Musings on our building culture, the impact on the environment, and what you can do to make a healthier and happier place to work, live and play.
Something I co-designed while working for Helen Bernard Architect about 8 years back. We called this the 'Telescope House' because it had a runway with a landing pad for a large telescope that could be wheeled out of the house to gaze at the clear night skies. Did I mention the house is for sale? Check out Keatings Real Estate. Photos courtesy of Keatings.
Personal comfort levels can be very individual but certainly we can be designing our buildings to perform as well as they can specifically for their climate. A passive solar building made with natural humidity controlling materials can function very well at providing for a broad thermal comfort range without any artificial heating or cooling required.
With the ever increasing attractiveness of the so-called ‘tree change’ for young couples, families or retirees looking to escape the rat race and live a life more true to their ideals in semi-rural regions and townships, this notion of community certainly exists, and it’s there waiting for you to come and be involved and to help shape it.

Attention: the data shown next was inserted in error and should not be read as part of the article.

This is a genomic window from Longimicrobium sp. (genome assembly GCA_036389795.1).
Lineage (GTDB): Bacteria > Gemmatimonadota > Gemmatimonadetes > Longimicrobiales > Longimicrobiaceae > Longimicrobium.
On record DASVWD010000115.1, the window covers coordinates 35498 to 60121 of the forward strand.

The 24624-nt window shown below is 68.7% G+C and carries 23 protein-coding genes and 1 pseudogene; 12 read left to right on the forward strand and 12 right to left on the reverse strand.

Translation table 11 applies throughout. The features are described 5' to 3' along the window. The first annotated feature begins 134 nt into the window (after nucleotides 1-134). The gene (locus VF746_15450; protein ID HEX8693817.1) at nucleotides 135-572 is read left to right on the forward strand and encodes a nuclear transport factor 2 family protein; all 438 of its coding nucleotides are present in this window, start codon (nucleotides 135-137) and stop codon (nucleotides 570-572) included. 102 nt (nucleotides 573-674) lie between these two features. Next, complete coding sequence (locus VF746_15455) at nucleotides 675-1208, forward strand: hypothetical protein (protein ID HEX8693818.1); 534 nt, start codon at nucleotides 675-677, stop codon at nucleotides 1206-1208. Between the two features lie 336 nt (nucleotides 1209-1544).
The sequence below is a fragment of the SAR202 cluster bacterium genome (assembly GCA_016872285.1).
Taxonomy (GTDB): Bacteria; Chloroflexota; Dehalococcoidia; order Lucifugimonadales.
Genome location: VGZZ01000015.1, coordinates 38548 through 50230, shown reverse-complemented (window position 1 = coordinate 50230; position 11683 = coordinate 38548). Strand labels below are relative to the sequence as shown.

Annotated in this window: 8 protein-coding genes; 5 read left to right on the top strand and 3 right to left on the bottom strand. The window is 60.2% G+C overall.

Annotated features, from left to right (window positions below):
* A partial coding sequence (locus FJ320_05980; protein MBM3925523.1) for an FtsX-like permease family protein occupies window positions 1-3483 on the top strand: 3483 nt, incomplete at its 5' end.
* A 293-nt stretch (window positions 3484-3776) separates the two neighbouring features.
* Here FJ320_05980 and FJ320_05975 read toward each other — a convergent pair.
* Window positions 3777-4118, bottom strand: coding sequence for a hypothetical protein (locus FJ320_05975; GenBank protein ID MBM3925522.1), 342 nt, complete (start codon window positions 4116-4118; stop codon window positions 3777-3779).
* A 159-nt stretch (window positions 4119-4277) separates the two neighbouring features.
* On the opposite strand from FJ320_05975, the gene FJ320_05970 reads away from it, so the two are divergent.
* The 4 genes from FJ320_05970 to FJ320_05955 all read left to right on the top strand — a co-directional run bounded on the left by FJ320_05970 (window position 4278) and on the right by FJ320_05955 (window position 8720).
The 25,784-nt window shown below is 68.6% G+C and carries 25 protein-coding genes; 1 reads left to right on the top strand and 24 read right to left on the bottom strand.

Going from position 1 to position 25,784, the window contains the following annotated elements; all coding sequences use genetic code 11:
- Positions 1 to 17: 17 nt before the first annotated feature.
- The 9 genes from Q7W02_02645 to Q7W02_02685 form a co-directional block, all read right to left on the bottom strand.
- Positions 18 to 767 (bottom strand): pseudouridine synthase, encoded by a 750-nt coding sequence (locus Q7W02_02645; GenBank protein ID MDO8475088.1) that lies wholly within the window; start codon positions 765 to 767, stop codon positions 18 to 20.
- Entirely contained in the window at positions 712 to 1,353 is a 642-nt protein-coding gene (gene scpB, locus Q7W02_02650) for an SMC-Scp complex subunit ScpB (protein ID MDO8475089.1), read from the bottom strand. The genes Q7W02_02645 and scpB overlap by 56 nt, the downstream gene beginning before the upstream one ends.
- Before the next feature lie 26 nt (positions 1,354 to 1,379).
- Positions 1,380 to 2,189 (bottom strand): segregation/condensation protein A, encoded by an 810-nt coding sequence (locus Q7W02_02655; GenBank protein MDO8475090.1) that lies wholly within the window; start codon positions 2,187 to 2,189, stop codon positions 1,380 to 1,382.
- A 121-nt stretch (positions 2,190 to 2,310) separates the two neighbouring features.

Over the last few months I have been invited by the Smart Living Centre and BREAZE to deliver a number of public presentations about key design and building aspects to consider when you are wanting to build or renovate in a sustainable or energy efficient manner.
When I saw the proposal for the new supermarket in Creswick, I thought, surely our town deserves better than that. I literally spent 2 hours mocking up my own concept this morning of how a large commercial building on this site could address environmental and visual sustainability issues.
Since the high profile release of Tesla’s solar storage batteries a couple of years ago, it seems there is becoming less reason not to embrace the benefits that small scale renewable energy systems can bring to our households.
We must start focussing on building a heritage for tomorrow, to create something of value that over the next one hundred years generations of home owners will care enough to maintain their building. We must respect the past but not look to simply keep perpetuating it.